CALL FOR PARTICIPATION: Edited volume
The “emotional turn” has prompted numerous studies on the history of emotions in the medieval and early modern periods. Many of these studies have been oriented towards texts rather than images, although recently visual culture, especially among medievalists, has played a more prominent role in these investigations. Nevertheless, there is still much to be explored about the role of visual and material culture in the history of emotions in the late medieval and early modern eras. There is also the need for further examination of the emotions within a globalized framework. While there are many ways in which to probe the emotional worlds of the peoples living during this time on either side of the Atlantic, this anthology will offer a more narrow lens through which to examine this topic. Our anthology focuses on religious art (or art informed by religious ideas) made in Europe, Africa, and the Americas between c. 1400 and 1800. These centuries witnessed enormous changes–from burgeoning globalization, expanding world trade networks, and colonization to religious conflicts, technological innovation, and political revolutions–yet visual culture remained a consistent force shaping people’s lives. We want to probe how art, architecture, and performance stimulated, molded, and encoded emotions. To further complicate the constructedness of emotions, this anthology centers on visual culture to explore how emotions differ in their local and global “contexts” amidst the many shifts occurring.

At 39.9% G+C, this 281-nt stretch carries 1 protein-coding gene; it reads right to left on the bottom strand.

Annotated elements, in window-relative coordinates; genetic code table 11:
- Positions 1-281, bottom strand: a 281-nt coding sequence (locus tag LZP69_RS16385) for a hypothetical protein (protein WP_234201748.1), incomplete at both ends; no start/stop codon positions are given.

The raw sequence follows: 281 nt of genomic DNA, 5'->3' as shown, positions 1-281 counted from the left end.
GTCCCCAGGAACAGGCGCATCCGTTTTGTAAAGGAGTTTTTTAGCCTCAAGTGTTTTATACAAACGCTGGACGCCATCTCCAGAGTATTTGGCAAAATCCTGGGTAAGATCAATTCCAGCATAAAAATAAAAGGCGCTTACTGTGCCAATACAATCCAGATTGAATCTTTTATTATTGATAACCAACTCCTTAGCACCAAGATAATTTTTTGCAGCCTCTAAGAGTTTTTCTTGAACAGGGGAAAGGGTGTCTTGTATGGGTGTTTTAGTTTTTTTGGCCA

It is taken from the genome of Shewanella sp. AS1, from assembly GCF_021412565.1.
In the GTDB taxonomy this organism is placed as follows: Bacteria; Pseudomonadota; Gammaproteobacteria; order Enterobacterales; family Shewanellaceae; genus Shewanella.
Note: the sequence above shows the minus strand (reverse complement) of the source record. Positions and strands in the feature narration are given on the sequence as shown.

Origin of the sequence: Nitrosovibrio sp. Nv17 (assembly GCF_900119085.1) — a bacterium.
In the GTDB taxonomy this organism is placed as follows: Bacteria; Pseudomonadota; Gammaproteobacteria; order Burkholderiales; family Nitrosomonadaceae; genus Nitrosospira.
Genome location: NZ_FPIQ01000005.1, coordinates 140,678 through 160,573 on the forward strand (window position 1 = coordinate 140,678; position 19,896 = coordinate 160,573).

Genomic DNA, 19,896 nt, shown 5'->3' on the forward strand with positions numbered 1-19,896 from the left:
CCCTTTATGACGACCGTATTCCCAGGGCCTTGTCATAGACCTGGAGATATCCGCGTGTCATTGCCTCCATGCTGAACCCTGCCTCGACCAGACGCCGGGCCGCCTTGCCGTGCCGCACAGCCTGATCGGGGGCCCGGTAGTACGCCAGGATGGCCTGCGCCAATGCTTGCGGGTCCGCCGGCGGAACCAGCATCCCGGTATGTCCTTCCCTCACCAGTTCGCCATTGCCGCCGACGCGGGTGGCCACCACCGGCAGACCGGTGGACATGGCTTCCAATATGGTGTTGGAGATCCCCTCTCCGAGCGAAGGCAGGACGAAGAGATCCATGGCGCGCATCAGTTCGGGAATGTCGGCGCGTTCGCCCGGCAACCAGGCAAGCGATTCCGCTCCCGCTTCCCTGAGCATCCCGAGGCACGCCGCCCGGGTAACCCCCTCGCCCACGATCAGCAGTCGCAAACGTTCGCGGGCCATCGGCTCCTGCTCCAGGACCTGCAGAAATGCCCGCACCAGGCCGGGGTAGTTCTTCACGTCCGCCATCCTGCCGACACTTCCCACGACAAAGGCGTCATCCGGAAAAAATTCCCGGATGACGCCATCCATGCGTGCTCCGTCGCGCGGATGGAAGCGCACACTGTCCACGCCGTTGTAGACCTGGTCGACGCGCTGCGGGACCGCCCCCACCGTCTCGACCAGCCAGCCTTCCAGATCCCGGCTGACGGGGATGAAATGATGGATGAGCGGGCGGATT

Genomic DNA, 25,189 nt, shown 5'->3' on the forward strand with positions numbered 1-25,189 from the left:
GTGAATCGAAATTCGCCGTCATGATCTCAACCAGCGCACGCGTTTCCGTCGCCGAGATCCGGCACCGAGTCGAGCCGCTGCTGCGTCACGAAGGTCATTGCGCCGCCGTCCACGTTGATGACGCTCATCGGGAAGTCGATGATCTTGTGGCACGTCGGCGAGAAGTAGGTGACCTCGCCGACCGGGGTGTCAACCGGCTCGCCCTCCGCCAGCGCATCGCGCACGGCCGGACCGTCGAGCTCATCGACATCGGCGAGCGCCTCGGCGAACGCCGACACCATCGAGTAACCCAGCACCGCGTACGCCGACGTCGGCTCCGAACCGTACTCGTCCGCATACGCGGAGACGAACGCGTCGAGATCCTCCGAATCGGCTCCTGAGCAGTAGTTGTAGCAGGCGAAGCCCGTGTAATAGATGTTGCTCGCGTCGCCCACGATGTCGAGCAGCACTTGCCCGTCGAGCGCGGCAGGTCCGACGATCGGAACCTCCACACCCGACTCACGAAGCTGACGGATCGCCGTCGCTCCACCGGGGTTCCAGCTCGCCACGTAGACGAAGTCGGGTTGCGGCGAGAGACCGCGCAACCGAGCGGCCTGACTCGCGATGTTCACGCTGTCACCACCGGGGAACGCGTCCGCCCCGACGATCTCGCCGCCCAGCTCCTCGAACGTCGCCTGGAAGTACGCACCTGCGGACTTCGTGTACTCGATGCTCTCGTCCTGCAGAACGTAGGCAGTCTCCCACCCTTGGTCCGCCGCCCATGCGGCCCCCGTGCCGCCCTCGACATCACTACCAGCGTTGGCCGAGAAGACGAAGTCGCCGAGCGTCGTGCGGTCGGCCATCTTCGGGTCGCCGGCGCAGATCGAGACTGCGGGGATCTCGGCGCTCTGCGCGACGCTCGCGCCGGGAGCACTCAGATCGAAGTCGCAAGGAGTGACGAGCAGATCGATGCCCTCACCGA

Questions considered by authors may include: As something so intangible and personal, are emotional experiences able to be represented? Can visual culture adequately capture an emotional experience? How has visual culture been utilized to address religious or spiritual emotional needs or goals? In what ways do visual images, architectural spaces, or performances provoke emotional responses or aid in creating or maintaining emotional communities? How do emotional communities transform over time, and what role did visual culture play in this transformation? In what ways are emotions and visual culture tied to identity, gender, race/ethnicity, or politics? Without textual sources (such as archival or literary texts), how are we able to understand imagery’s role in the history of emotions? How do we reconcile global and local emotional lexicons?
We invite papers (approximately 8,000-10,000 words) for the upcoming anthology, Emotions, Art, and Religion in Europe, Africa, and the Americas, c. 1400–1800, which will be the first study of art and emotions within the increasingly globalized world. We especially encourage papers that explore emotions and art through a transatlantic lens. Please send your submission to the editors, Lauren Kilroy-Ewbank (email@example.com) and Heather Graham (Heather.Graham@csulb.edu) by no later than March 30, 2018. Submissions should include a cover letter, C.V., and an abstract about 500–750 words in length.